Rhys took over the role last year, to great acclaim.
Webb retains links with the touring production, having re-directed it in 2015 and producing it through Eastern Front Theatre. “It’s a great opportunity to revisit the material and try some new stuff!” Webb explains. “All the traditional moments are there, but Rhys brings his own style to the show too… Each year it will just get bigger and better.”
There are school matinees available now.
Neptune Theatre Box Office: 902 429-7070
Tickets: $22.40 - $32.00
Prices include box office service charges.
Prices do not include HST.
Performance Schedule - 2017
Tue Nov 28 - 7.30pm PWYC / Preview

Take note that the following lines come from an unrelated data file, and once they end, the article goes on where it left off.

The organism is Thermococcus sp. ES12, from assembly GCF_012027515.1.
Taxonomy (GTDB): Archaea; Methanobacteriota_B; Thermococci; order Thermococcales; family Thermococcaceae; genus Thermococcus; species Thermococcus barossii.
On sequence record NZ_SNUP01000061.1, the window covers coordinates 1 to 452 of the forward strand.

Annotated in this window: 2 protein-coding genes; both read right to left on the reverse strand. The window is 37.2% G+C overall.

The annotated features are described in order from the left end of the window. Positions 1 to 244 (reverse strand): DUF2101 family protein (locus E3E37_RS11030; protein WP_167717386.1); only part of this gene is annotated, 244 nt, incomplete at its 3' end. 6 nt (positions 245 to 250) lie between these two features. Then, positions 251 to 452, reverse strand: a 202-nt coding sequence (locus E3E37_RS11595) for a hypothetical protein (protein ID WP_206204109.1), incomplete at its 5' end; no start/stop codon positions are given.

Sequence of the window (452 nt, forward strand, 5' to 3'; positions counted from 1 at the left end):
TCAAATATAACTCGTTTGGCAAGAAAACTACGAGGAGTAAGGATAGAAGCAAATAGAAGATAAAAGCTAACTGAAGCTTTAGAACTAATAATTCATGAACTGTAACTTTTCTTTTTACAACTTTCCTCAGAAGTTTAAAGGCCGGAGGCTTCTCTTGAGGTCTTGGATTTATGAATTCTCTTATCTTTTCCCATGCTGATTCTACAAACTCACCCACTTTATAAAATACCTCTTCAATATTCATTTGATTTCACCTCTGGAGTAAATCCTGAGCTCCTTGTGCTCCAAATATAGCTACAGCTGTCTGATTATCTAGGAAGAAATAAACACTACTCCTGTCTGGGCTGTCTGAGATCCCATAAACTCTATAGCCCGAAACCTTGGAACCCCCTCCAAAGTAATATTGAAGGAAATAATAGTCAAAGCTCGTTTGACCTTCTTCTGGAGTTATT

Wed Nov 29 - 7.30pm Preview
Thur Nov 30 - 7.30pm Opening
Fri Dec 1 - 7.30pm
Sat Dec 2 - 2pm & 7.30pm
Sun Dec 3 - 2pm
Mon Dec 4 DAY OFF
Tue Dec 5 - 10am
Wed Dec 6 - 10am
Thur Dec 7 - 10am
Fri Dec 8 - 10am & 7.30pm
Sat Dec 9 - 2pm & 7.30pm
Sun Dec 10 - 2pm
Mon Dec 11 DAY OFF
Tue Dec 12 - 10am
Wed Dec 13 - 10am
Thur Dec 14 - 10am & 7.30pm
Fri Dec 15 - 7.30pm
Sat Dec 16 - 2pm & 7.30pm
Sun Dec 17 - 2pm
Mon Dec 18 DAY OFF
Tue Dec 19 - 7.30pm
Wed Dec 20 - 7.30pm
Thur Dec 21 - 7.30pm
Fri Dec 22 - 7.30pm
Sat Dec 23 - 2pm & 7.30pm
Sun Dec 24 - 2pm & 7.30pm
The 2017 Team
JESSICA LEWIS (Stage Manager, Technical Director)
RHYS BEVAN-JOHN (the Actor) is an award winning actor and writer as well as one of the most exciting young artists in Nova Scotia. Whether working on stage or screen he is known for bringing his unique vision, rare honesty and incredible sense of humour to every project he works on.